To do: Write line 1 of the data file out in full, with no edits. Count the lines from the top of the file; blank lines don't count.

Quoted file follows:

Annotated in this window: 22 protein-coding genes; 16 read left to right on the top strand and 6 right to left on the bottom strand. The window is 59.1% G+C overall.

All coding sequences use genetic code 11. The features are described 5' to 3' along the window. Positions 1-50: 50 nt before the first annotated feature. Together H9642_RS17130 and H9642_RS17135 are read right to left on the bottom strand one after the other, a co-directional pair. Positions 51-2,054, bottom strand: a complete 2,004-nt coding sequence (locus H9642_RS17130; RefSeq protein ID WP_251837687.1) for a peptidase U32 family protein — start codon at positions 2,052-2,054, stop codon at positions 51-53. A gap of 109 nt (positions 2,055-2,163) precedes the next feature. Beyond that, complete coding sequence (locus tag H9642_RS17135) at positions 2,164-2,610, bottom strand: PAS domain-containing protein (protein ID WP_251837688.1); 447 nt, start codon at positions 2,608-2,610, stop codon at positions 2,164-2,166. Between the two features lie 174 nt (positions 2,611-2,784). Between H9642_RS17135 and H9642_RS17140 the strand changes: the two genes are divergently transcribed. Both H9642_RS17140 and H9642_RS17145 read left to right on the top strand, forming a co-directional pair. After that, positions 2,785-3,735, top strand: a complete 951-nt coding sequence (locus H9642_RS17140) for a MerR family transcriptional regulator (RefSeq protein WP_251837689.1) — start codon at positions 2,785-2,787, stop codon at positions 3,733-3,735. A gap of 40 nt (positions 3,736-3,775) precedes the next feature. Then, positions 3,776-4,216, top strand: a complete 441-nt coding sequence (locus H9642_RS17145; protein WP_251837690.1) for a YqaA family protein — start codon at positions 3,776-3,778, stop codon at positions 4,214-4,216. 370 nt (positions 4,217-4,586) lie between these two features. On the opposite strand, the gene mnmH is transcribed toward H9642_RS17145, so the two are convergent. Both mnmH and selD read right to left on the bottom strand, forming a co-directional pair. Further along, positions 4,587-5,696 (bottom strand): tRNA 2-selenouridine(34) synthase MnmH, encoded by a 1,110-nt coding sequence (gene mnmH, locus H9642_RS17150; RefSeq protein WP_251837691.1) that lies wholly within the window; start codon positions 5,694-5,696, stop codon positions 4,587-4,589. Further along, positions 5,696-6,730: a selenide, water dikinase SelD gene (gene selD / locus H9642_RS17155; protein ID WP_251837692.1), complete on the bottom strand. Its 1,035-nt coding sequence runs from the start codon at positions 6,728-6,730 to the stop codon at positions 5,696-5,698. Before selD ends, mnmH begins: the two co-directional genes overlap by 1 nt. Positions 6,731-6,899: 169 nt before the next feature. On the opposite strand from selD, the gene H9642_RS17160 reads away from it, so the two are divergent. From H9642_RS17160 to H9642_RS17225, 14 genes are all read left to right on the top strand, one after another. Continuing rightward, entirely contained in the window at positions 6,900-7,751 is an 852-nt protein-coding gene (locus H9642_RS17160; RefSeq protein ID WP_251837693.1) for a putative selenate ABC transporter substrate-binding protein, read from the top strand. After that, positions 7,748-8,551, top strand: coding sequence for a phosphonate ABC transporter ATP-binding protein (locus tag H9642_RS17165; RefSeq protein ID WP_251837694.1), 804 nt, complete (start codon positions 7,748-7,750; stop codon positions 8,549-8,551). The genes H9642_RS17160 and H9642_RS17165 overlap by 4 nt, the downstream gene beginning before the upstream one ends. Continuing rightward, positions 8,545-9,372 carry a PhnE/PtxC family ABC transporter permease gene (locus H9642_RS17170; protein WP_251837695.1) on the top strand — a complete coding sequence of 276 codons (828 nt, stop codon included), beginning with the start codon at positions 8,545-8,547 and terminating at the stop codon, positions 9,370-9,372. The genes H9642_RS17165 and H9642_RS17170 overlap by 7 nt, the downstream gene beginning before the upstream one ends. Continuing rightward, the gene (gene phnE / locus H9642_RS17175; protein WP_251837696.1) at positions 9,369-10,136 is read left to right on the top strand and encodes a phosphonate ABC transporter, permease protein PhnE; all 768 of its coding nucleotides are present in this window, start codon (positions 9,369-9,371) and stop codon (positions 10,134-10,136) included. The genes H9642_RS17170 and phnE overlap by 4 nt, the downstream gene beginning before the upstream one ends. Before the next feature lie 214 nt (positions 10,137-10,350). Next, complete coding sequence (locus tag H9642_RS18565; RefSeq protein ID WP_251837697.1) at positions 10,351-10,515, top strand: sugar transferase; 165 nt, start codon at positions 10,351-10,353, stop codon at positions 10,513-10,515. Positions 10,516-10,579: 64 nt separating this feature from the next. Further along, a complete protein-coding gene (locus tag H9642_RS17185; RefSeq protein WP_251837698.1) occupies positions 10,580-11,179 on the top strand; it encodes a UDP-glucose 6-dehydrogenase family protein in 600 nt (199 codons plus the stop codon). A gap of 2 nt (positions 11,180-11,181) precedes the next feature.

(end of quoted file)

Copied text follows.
Annotated in this window: 22 protein-coding genes; 16 read left to right on the top strand and 6 right to left on the bottom strand. The window is 59.1% G+C overall.